Big Football: Largest College Stadiums by Capacity

Big Football: Largest College Stadiums by Capacity
  • Opening Intro -

    There is nothing that easily compares to a football stadium filled with cheering fans.

    The emotions, the unity of colors and the connection to more than 100 years of gridiron history is something that every fan should take in.


Professional football is a more recent phenomenon and the NFL has certainly impacted the way college football teams recruit, train and advance their players. The NFL does not have an official minor or development league — instead, nearly every player got his start in college before moving up.

The following are the top five venues for college football in the nation. Oh, by the way, college football has the largest stadiums in the country. MetLife Stadium in New Jersey, home to the Giants and the Jets, wouldn’t even rank in the top ten of college stadiums by capacity if it served in that role primarily.

1. Michigan Stadium — Place nearly 110,000 screaming fans in one stadium and you’re talking about Michigan Stadium, home to the University of Michigan Wolverines. Known as “The Big House,” Michigan Stadium was built in 1927 and originally seated 72,000 fans. Several expansions and modifications over the years have pushed the officially seating capacity to 109,901. However, there have been greater crowds on hand, including a 2013 contest viewed by more than 115,000 people. The stadium cost less than $1 million when it was built and a recent $232 million renovation project made significant upgrades. Michigan Stadium is also used for other events including lacrosse, hockey and professional soccer.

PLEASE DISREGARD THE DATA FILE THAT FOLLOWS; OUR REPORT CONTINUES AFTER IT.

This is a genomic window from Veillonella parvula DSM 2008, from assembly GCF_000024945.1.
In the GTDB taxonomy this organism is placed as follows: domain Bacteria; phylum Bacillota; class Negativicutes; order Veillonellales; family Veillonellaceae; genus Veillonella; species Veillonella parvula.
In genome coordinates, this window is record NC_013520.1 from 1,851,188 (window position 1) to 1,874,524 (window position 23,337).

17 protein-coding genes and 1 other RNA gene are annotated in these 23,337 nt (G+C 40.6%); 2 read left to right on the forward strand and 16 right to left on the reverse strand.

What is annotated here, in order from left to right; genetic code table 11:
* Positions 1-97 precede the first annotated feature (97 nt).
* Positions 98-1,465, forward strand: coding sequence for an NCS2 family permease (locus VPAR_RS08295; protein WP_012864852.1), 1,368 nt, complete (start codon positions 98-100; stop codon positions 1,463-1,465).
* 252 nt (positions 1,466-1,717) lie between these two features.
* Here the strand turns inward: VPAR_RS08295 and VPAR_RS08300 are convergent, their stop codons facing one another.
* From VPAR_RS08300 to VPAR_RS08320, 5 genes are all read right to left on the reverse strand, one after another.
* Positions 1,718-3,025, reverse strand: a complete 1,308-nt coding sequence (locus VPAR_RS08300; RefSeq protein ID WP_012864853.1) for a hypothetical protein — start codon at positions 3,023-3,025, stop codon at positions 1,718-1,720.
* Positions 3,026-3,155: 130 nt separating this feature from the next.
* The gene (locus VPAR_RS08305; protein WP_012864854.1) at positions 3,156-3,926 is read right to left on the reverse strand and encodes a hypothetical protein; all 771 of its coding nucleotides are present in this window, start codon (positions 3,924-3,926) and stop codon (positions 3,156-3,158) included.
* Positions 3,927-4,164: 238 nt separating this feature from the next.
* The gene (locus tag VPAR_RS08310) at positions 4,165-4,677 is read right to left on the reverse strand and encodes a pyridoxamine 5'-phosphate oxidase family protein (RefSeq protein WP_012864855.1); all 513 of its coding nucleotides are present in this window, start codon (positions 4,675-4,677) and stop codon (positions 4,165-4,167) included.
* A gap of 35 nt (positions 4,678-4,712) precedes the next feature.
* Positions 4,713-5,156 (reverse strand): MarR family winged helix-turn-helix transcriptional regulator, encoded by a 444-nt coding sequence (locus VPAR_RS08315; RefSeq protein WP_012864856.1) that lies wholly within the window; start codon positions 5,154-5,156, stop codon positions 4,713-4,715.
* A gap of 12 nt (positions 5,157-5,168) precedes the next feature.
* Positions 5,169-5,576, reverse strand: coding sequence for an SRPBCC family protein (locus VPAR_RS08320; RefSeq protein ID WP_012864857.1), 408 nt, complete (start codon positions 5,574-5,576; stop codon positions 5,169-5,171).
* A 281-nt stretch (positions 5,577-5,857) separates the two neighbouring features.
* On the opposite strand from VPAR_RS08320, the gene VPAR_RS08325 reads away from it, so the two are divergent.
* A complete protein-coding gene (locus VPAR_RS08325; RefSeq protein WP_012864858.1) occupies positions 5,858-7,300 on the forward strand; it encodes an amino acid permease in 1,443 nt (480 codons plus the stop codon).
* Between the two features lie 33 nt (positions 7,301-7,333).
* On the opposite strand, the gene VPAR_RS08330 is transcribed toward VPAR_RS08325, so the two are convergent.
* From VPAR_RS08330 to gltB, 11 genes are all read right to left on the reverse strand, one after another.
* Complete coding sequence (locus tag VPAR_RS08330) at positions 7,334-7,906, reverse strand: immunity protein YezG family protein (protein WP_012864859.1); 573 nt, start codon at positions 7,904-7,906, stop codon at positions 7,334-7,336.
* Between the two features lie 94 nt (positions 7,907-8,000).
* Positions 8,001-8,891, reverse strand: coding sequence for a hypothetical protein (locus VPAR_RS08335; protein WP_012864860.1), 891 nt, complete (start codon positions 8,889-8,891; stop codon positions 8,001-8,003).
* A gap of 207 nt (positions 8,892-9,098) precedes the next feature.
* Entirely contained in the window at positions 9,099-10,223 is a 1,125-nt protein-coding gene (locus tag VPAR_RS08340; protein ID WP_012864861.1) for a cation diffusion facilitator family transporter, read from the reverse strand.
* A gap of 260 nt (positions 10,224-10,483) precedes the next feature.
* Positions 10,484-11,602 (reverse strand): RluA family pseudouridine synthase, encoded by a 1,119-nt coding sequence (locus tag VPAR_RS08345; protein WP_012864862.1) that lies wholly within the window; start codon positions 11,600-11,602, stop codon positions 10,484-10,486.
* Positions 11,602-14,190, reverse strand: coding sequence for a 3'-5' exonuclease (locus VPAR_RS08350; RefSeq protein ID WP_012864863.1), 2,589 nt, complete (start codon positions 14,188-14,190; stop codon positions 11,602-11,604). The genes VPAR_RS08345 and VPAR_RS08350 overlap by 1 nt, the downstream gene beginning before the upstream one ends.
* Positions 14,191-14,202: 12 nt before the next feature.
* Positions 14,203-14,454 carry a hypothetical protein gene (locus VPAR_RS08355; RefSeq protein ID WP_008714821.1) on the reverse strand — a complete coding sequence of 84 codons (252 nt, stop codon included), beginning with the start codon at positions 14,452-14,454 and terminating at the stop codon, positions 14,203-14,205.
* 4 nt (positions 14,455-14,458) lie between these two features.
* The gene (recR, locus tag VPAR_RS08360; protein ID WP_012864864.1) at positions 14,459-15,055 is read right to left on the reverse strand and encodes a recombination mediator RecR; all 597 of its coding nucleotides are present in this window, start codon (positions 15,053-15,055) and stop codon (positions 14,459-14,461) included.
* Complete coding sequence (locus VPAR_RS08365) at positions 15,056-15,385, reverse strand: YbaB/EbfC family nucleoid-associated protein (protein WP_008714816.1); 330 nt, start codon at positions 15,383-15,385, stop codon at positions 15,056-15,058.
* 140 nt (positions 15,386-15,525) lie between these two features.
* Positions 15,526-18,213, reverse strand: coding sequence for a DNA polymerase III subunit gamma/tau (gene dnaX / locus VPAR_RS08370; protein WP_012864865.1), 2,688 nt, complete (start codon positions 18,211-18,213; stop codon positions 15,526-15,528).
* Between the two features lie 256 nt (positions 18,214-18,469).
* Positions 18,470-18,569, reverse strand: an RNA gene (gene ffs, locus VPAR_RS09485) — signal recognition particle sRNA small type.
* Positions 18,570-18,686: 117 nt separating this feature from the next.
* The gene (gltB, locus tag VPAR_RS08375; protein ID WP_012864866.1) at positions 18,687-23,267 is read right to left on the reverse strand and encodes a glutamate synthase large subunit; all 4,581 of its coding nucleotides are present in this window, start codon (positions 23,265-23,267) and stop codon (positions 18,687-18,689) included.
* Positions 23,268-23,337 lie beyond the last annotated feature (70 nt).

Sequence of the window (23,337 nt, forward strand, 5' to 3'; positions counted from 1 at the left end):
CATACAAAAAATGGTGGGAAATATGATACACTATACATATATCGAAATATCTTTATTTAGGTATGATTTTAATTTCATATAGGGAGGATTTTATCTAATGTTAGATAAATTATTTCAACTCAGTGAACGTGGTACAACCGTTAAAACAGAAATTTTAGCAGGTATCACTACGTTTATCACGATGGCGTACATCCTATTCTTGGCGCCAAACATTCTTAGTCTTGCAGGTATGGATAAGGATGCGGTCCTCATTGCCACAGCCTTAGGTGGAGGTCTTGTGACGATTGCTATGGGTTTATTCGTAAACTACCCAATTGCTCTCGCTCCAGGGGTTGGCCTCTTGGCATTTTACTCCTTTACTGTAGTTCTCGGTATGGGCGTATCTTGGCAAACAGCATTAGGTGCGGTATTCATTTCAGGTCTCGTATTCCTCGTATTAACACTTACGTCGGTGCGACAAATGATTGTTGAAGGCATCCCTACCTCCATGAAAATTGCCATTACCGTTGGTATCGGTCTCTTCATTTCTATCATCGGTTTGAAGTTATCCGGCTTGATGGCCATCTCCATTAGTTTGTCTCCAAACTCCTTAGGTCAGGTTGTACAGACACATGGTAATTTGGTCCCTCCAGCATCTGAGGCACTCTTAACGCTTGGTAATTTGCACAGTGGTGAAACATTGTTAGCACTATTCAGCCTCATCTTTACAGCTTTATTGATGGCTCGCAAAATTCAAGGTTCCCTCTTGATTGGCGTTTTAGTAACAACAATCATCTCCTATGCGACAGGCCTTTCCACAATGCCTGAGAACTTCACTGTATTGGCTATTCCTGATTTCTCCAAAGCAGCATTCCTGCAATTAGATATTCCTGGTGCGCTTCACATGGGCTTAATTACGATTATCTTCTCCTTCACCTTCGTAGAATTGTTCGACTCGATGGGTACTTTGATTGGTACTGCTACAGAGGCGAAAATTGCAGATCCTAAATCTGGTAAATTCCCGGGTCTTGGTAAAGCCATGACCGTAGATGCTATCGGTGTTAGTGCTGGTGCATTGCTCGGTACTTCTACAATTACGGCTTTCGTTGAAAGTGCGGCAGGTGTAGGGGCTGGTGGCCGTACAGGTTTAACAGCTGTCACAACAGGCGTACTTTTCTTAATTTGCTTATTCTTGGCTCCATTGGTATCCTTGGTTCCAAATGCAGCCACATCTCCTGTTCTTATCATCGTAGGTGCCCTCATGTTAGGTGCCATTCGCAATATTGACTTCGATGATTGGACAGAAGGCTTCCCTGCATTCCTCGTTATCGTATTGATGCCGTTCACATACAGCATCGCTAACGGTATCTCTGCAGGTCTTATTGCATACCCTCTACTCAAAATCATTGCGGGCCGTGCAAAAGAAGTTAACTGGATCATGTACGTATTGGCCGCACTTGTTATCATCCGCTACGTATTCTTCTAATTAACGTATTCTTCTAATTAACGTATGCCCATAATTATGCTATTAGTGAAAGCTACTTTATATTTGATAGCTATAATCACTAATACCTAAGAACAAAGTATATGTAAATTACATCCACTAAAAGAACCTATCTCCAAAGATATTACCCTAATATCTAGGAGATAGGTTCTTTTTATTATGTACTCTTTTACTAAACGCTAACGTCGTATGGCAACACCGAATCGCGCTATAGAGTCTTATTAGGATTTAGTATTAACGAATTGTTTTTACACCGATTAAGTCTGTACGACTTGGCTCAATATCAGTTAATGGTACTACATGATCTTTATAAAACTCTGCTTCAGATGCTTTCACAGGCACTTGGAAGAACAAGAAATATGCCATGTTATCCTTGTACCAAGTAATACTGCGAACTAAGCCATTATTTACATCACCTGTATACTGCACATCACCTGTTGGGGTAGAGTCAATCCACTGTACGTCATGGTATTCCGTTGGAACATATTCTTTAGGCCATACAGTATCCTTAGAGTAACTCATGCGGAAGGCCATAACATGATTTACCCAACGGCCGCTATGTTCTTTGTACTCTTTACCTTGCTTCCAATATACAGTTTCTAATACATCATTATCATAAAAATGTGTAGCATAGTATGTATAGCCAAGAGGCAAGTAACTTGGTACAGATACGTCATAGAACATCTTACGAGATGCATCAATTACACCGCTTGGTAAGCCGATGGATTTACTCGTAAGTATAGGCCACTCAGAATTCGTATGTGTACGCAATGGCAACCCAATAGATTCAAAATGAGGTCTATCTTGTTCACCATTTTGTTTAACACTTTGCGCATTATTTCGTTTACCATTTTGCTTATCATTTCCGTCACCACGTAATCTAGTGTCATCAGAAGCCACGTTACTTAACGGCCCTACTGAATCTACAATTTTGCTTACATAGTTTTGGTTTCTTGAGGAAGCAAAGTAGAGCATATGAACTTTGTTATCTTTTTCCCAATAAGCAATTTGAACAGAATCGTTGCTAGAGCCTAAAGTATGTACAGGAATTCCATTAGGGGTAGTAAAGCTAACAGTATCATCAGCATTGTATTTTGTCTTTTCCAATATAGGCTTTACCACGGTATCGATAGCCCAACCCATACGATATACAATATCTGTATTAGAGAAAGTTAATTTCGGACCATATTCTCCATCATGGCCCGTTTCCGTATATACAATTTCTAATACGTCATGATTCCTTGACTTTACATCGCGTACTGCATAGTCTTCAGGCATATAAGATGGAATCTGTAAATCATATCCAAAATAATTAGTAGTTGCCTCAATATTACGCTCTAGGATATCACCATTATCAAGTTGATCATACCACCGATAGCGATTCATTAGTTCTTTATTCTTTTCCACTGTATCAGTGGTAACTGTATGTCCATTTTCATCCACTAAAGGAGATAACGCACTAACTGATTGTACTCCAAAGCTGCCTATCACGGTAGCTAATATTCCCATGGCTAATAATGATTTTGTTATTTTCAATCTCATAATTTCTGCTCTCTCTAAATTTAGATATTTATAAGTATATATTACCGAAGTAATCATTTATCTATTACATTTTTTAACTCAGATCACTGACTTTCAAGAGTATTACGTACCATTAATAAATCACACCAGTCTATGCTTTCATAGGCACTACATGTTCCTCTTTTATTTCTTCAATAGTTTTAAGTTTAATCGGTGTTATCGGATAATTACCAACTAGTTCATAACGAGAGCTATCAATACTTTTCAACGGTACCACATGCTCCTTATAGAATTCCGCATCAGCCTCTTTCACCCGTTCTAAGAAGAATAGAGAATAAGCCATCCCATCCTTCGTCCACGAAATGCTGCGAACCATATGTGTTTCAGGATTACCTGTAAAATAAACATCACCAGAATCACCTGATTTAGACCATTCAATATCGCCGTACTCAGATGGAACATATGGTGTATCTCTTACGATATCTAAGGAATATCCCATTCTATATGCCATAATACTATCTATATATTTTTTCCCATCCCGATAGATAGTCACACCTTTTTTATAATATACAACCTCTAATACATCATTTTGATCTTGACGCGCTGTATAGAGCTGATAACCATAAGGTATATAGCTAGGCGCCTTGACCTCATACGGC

2. Beaver Stadium — Home to Penn State University’s Nittany Lions, Beaver Stadium is situated in Happy Valley — University Park, Pennsylvania. Seating 106,572, Beaver Stadium was opened in 1960 with an original capacity of about 46,000 seats. Capacity was expanded multiple times through the years, reaching its present configuration in 2011. Credit the late Joe Paterno with building up the fan base, necessitating each upgrade. Like other stadiums, room for additional fans can be made. Standing room only crowds have topped 110,000 at least six times.

3. Kyle Field — The Texas A&M Aggies, not the Texas Longhorns, have the largest college football stadium in the Lone Star State. Located in College Station, Texas, Kyle Field was built in 1927 with seating for just 32,890 fans. It wasn’t until 1949 that the stadium underwent its first expansion, reaching 40,000 seats. More than one dozen expansions later the stadium surpassed the 100,000 mark in 2014 and now seats 106,512 fans. As of this writing, it has yet to be filled to capacity.

4. Ohio Stadium — Ohio State University is one of the largest public universities in the United States. It is befitting that a stadium be named for the state where the Buckeyes play. Located in Columbus, Ohio, Ohio Stadium opened in 1922, seating 66,210 fans. Ohio Stadium has undergone more renovations than nearly any other stadium, breaking the 100,000 mark in 2001. Its current capacity for 104,944 fans was reached just this year, but 108,362 were on hand on Sept. 27 in a game against Cincinnati.

5. Neyland Stadium — Located in Knoxville, Tennessee, Neyland Stadium is home to the University of Tennessee Volunteers. When it opened in 1921, the stadium seated just 32,000 fans. Several expansions were made during the Great Depression, but it wasn’t until 1996 that seating capacity topped 100,000 seats. The stadium currently seats 102,455 people — about 2,000 less than its peak capacity. Major renovations completed in recent years upgraded the facade, created new entry plazas and renovated the sky boxes. Record attendance of 109,061 fans was reach in 2004 in a game against Florida.

Fan Base

There are three other stadiums with capacities exceeding 100,000 seats. Tiger Stadium, home to the Louisiana State University Tigers in Baton Rouge, Bryant-Denny Stadium, home to the University of Alabama in Tuscaloosa, and Darrell K Royal — Texas Memorial Stadium, home to the University of Texas Longhorns in Austin, have each surpassed that mark.

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Categories: Collegiate Sports